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About the Board

Our History: Growing Together – The Board and the Toronto Region

On June 13 the Board held its Annual Lunch. As we celebrate the Board's achievements of the past year, we are also highlighting our history of influence while remaining focused on tomorrow’s success.

During celebrations marking the Board’s 100th anniversary in 1945, the Viscount Halifax aptly framed the life and success of the Board, this way:

The Board of Trade has played a notable part in the development of this city and, I suppose, the history of the one is inseparable from the history of the other as of two friends who have grown up together. It is by the vigour and by the enterprise of her sons that Toronto holds so proud a place among the cities of our Commonwealth, and surely no single organization represents and expresses those qualities more faithfully than does the Board of Trade.

From its first days the Board was the leading voice in the City and in fact Upper Canada as much of Ontario was called then. The Board was in fact an advocacy group, constructively critical and successful in its ability to influence government. Its voice represented not only those engaged in trade, but also largely represented the views of the broader community.

In concert with its members, the Board has put time and effort into identifying key issues, developing solutions, and working with or lobbying government for improved conditions. This advocacy has focused on a broad spectrum of economic and societal issues such as taxation, transportation, housing, health care, national unity, and international trade, to name just a few.

In the 1960s and 1970s, as Canada faced challenges related to regional disparities and the rise of Quebec separatism, the Board was a vocal proponent of a united Canada. It supported initiatives that encouraged economic collaboration between provinces and worked to foster a sense of shared purpose and mutual benefit for Quebec and the rest of Canada. Similar to how it sought to improve conditions in the Toronto region, the Board promoted the broader benefits for a united Canada and its efforts helped in no small part in encouraging enough Quebecers to choose Canada instead of sovereignty association, or worse.

Today the Board continues to grow along with and champion key economic and social issues on behalf of the more than 8 million residents and 3.5 million jobs to drive an economic powerhouse that generates nearly two-thirds of Ontario’s GDP, and a quarter of Canada’s.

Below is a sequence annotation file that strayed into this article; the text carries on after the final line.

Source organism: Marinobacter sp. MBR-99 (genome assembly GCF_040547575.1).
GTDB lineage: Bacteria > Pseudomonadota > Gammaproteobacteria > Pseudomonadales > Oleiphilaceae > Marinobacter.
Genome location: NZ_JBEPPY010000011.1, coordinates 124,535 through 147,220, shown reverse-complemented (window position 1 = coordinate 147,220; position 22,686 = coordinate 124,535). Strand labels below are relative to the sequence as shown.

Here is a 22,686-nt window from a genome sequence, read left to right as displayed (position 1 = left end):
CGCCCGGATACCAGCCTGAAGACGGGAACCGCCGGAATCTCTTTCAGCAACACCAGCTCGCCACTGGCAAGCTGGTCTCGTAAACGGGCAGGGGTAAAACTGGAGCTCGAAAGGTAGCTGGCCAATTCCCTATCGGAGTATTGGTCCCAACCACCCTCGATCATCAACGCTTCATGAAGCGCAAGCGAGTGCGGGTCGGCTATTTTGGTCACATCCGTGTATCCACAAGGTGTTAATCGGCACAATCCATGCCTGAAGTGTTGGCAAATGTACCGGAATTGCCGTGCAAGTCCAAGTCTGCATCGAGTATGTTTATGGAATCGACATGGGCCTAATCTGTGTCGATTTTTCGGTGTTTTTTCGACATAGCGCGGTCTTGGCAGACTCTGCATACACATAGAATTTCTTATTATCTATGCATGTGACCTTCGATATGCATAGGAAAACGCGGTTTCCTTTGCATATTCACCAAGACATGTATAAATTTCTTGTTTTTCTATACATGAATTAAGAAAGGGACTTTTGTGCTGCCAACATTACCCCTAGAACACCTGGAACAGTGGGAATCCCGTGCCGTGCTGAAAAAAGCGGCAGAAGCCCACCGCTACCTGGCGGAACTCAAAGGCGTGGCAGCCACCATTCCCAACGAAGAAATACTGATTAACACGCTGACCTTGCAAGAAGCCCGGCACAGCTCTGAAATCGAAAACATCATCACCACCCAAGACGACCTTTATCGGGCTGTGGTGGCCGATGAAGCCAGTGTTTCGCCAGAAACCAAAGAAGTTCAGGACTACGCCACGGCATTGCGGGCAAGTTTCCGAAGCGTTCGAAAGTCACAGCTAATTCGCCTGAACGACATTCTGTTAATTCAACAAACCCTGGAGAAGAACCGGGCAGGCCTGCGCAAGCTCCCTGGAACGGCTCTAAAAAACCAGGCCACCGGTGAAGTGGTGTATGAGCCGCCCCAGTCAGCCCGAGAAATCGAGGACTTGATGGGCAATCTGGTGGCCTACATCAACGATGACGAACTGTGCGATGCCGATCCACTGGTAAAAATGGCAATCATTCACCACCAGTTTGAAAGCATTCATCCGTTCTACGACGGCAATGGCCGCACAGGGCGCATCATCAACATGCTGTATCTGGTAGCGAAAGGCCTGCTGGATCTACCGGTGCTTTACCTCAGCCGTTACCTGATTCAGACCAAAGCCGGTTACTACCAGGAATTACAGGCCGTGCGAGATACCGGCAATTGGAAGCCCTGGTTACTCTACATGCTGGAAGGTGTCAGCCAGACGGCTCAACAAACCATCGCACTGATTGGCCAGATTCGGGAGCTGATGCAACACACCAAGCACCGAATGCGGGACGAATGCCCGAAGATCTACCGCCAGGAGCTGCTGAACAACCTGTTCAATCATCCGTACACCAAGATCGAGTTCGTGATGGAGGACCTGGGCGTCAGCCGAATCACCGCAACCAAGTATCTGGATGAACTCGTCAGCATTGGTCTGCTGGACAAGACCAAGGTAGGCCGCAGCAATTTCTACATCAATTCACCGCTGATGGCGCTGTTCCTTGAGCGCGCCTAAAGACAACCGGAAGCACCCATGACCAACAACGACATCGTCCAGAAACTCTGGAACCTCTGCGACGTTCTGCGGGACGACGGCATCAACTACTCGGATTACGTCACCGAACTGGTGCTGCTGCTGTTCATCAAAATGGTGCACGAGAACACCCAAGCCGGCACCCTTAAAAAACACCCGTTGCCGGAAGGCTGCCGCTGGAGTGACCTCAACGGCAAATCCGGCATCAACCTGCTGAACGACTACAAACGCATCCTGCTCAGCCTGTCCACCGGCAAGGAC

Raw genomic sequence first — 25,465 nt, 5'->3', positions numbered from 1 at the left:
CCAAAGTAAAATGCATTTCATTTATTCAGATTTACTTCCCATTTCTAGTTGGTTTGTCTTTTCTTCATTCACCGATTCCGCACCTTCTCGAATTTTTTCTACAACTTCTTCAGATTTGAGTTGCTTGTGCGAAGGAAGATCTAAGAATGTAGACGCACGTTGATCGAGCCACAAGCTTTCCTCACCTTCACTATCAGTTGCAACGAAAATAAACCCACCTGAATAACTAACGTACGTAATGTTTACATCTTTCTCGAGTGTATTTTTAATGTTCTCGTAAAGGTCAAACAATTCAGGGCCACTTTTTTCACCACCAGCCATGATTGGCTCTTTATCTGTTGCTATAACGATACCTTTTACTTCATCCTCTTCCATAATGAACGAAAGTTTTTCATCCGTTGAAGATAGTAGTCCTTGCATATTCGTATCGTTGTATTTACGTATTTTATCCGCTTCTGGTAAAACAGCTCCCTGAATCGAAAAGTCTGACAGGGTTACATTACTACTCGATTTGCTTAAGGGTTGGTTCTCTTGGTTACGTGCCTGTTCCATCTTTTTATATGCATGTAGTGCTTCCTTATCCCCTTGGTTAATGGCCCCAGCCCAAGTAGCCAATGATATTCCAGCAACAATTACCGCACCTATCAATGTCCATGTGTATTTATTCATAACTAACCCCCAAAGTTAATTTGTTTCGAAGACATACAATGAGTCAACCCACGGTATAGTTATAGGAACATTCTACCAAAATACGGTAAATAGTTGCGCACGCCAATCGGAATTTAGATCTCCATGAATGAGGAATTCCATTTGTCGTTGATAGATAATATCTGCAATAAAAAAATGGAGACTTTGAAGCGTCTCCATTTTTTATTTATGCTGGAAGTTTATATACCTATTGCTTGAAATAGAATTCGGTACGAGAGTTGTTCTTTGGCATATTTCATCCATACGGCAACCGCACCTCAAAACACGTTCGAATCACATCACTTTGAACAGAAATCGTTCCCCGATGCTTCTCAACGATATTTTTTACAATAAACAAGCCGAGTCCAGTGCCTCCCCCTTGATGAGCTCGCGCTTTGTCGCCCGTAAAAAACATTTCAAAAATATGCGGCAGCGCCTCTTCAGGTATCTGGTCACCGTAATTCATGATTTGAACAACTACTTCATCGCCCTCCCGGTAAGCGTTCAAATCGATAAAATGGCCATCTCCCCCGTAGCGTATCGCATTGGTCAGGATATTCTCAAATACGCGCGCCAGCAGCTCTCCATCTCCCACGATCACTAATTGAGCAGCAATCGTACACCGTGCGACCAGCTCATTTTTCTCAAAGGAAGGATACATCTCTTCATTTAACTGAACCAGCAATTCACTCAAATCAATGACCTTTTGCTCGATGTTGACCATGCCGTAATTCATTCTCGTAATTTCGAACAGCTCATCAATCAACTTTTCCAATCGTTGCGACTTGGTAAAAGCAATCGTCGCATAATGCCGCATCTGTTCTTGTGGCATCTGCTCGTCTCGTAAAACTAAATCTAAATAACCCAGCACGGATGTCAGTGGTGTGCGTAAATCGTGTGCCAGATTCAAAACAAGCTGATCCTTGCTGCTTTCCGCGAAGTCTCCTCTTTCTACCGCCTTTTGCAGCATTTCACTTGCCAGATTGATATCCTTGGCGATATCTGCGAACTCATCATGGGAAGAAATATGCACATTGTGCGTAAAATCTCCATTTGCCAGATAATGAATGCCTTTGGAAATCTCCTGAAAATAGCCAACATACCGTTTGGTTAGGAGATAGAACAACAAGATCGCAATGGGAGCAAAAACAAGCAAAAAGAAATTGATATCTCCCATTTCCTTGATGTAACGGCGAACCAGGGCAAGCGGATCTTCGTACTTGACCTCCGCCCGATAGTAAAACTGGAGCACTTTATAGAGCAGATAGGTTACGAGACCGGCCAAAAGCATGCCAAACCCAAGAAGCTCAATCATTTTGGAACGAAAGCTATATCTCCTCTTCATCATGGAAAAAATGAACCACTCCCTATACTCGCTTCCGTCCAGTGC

Over nearly two centuries the Board and Toronto region have grown together, numerous issues have come, gone and returned. In this advocacy the Board has recognized that economic prosperity is closely linked to human well-being and social conditions.

One long standing pursuit has been the improved use of, development, and protection of the Great Lakes and its connecting waterways. These early highways were vital to the movement of goods and people. The Board fought for the building of harbours and canals, and later their dredging to facilitate ever larger shipping.

It was a matter of trade, but also health. When Lake Ontario was straining under the weight of the city’s growing population and sewage in the 1880’s, the Board fought for better wastewater treatment instead of a new City Hall and Court House. As the Board’s president said in 1885, “pure water and a more suitable place of deposit for the sewage than the bay in front of the city are of infinitely more importance to our progress and prosperity than the proposed erection of a new and costly City Hall.” The Board lost that battle but did not give up. It eventually won over the City, and even a few of its NIMBY members, to agree to build sewage treatment plants along the lakeshore. Today the Board’s work on the economic opportunity, national and continental connectivity and health of the Great Lakes continues as we are set to host the Great Lakes Sustainable Growth Forum from June 25-27th.

The more things change, the more they stay the same. The Board and the Toronto Region continue to grow together.

An aerial view of the City of Toronto in 1907...

...and a similar view in 1974.